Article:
NEW YORK/BEIJING/WASHINGTON – The U.S. government has launched a national security review of TikTok owner Beijing ByteDance Technology Co.’s $1 billion acquisition of the U.S. social media app Musical.ly, according to three people familiar with the matter.
The acquisition was completed two years ago but U.S. lawmakers have been calling in recent weeks for a national security probe into TikTok. They are concerned that the Chinese company may be censoring politically sensitive content and are raising questions about how it stores personal data.
TikTok has been growing more popular among U.S. teenagers at a time of growing tensions between Washington and Beijing over trade and technology transfers. About 60 percent of TikTok’s 26.5 million monthly active users in the United States are between the ages of 16 and 24, the company said this year.
The Committee on Foreign Investment in the United States (CFIUS), which reviews deals by foreign acquirers for potential national security risks, has started to review the Musical.ly deal, the sources said. TikTok did not seek clearance from CFIUS when it acquired Musical.ly, they added, which gives the U.S. security panel scope to investigate it now.
CFIUS is in talks with TikTok about measures it could take to avoid divesting the Musical.ly assets it acquired, the sources said. Details of those talks, referred to by CFIUS as mitigation, could not be learned. The specific concerns that CFIUS has could also not be learned.
A week ago, Senate Minority Leader Chuck Schumer and Sen. Tom Cotton asked for a national security probe in a letter to Joseph Macguire, acting director of national intelligence. They said they were concerned about the video-sharing platform’s collection of user data and whether China censors content seen by U.S. users. They also suggested TikTok could be targeted by foreign influence campaigns.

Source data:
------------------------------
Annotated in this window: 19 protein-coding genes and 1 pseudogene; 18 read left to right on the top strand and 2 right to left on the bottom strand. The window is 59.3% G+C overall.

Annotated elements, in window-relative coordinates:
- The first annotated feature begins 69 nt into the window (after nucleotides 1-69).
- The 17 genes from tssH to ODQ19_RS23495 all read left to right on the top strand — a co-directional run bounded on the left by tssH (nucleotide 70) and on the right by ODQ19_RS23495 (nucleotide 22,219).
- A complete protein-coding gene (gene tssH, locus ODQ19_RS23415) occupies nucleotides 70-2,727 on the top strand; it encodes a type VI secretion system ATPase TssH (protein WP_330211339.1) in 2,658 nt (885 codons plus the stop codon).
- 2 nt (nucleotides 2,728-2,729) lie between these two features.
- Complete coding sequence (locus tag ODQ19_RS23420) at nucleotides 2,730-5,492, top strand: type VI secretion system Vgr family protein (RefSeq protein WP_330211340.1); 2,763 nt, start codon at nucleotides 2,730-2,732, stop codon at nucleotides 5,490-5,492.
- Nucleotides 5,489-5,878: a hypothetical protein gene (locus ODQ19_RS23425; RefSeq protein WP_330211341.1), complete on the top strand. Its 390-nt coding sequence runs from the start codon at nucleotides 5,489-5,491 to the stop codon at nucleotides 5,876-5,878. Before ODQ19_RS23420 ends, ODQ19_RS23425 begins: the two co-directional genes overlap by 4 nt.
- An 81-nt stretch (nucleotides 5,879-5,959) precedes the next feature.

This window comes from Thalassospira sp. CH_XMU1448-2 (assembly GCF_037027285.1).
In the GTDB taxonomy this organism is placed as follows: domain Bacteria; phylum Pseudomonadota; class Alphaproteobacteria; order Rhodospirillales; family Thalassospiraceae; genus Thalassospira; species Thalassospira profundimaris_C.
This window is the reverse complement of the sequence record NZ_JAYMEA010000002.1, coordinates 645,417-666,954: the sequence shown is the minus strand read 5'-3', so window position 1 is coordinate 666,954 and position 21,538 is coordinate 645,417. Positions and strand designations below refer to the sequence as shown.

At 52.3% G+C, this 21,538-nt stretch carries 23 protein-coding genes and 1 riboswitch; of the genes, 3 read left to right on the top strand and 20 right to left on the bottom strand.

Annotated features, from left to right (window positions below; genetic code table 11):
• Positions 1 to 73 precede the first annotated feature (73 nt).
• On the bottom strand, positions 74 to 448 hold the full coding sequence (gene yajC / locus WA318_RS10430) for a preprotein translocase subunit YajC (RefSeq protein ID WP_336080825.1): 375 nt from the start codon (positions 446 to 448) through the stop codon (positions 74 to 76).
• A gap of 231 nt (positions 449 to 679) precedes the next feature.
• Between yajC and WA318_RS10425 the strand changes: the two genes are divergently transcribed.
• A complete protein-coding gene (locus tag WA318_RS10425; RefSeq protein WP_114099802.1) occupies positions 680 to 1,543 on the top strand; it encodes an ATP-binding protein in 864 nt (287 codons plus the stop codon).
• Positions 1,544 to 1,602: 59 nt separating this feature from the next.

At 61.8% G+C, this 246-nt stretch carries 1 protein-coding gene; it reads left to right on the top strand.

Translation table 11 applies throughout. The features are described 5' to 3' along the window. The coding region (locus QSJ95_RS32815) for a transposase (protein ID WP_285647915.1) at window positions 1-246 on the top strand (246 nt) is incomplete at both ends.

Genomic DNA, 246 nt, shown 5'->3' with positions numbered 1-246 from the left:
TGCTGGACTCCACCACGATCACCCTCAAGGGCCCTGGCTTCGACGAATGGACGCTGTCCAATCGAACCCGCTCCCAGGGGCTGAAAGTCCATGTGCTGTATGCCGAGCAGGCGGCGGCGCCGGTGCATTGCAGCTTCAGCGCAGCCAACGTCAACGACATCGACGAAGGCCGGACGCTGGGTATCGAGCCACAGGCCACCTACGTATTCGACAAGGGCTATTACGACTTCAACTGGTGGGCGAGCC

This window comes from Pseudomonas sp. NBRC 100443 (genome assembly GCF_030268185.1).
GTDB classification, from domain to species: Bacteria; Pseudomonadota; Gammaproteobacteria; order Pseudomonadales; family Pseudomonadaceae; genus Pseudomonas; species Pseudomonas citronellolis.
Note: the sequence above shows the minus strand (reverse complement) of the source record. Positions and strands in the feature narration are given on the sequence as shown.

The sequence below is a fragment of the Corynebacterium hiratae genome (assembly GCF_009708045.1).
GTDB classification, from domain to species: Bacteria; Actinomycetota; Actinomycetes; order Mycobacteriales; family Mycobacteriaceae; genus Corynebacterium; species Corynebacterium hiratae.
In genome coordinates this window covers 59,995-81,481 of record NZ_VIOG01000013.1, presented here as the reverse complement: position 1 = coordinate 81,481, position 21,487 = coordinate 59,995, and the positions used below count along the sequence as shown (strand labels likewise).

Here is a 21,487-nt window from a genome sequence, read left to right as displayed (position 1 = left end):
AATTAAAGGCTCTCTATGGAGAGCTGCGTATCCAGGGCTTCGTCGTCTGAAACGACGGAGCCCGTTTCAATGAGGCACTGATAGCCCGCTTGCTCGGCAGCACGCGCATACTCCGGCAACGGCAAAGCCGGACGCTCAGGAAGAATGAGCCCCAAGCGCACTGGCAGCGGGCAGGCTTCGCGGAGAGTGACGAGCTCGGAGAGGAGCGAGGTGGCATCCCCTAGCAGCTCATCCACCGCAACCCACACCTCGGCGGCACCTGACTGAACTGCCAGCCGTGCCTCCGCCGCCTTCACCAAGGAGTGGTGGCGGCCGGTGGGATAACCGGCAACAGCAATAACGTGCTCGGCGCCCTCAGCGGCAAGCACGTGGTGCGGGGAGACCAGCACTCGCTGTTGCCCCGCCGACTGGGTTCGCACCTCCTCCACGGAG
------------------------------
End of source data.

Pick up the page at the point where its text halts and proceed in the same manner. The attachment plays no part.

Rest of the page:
TikTok allows users to create and share short videos with special effects. The company has said U.S. user data is stored in the United States, but the senators noted that ByteDance is governed by Chinese laws.
TikTok also says China does not have jurisdiction over content of the app, which does not operate in China and is not influenced by any foreign government.
Last month, Musical.ly founder Alex Zhu, who heads the TikTok team, started to report directly to ByteDance CEO Zhang Yiming, one of the sources said. He previously reported to Zhang Nan, the head of ByteDance’s Douyin, a Chinese short video app. It was not clear whether this move, which separates TikTok organizationally from ByteDance’s other holdings, was related to the company’s discussions with CFIUS over mitigation.
In October, Sen. Marco Rubio asked CFIUS to review ByteDance’s acquisition of Musical.ly. He cited questions about why TikTok had “only had a few videos of the Hong Kong protests that have been dominating international headlines for months.”
The United States has been increasingly scrutinizing app developers over the personal data they handle, especially if some of it involves U.S. military or intelligence personnel.
The Chinese gaming company Beijing Kunlun Tech said in May it would seek to sell its popular gay dating app Grindr after CFIUS approached it with national security concerns.
Last year, CFIUS forced China’s Ant Financial to scrap plans to buy MoneyGram International Inc over concerns about the safety of data that could identify U.S. citizens.
The panel also compelled Oceanwide Holdings and Genworth Financial to work through a U.S. third-party data administrator to ensure the Chinese company could not access the insurer’s U.S. customers’ personal private data.
ByteDance is one of China’s fastest growing startups. It owns the country’s leading news aggregator, Jinri Toutiao, as well as TikTok, which has attracted celebrities like Ariana Grande and Katy Perry.
ByteDance counts the Japanese technology giant SoftBank, the venture firm Sequoia Capital and big private-equity firms such as KKR, General Atlantic and Hillhouse Capital Group as backers.
Analysts have called ByteDance a strong threat to other Chinese tech industry firms, including social media and gaming giant Tencent Holdings and search engine leader Baidu. Globally, ByteDance’s apps have 1.5 billion monthly active users and 700 million daily active users, the company said in July.
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